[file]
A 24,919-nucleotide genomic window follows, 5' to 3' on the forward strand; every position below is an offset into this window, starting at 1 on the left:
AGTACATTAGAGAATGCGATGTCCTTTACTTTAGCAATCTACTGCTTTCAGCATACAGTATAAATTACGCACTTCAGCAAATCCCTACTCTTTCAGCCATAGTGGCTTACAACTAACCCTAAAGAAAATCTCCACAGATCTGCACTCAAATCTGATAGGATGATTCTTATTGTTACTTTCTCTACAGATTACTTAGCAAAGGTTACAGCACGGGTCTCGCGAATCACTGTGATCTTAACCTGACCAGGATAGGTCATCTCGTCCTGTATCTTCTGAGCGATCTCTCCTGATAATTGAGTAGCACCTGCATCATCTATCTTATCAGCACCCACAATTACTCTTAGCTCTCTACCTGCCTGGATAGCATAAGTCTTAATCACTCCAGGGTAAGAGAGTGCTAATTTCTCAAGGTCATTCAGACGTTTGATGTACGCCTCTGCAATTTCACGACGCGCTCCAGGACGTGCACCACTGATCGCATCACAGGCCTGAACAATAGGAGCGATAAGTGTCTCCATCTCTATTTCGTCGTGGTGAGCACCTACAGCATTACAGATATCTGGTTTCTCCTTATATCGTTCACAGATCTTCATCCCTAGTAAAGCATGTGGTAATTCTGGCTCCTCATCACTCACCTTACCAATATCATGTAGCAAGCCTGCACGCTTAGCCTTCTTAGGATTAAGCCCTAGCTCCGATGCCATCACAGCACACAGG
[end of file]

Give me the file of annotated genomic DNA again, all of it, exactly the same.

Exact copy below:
A 24,919-nucleotide genomic window follows, 5' to 3' on the forward strand; every position below is an offset into this window, starting at 1 on the left:
AGTACATTAGAGAATGCGATGTCCTTTACTTTAGCAATCTACTGCTTTCAGCATACAGTATAAATTACGCACTTCAGCAAATCCCTACTCTTTCAGCCATAGTGGCTTACAACTAACCCTAAAGAAAATCTCCACAGATCTGCACTCAAATCTGATAGGATGATTCTTATTGTTACTTTCTCTACAGATTACTTAGCAAAGGTTACAGCACGGGTCTCGCGAATCACTGTGATCTTAACCTGACCAGGATAGGTCATCTCGTCCTGTATCTTCTGAGCGATCTCTCCTGATAATTGAGTAGCACCTGCATCATCTATCTTATCAGCACCCACAATTACTCTTAGCTCTCTACCTGCCTGGATAGCATAAGTCTTAATCACTCCAGGGTAAGAGAGTGCTAATTTCTCAAGGTCATTCAGACGTTTGATGTACGCCTCTGCAATTTCACGACGCGCTCCAGGACGTGCACCACTGATCGCATCACAGGCCTGAACAATAGGAGCGATAAGTGTCTCCATCTCTATTTCGTCGTGGTGAGCACCTACAGCATTACAGATATCTGGTTTCTCCTTATATCGTTCACAGATCTTCATCCCTAGTAAAGCATGTGGTAATTCTGGCTCCTCATCACTCACCTTACCAATATCATGTAGCAAGCCTGCACGCTTAGCCTTCTTAGGATTAAGCCCTAGCTCCGATGCCATCACAGCACACAGG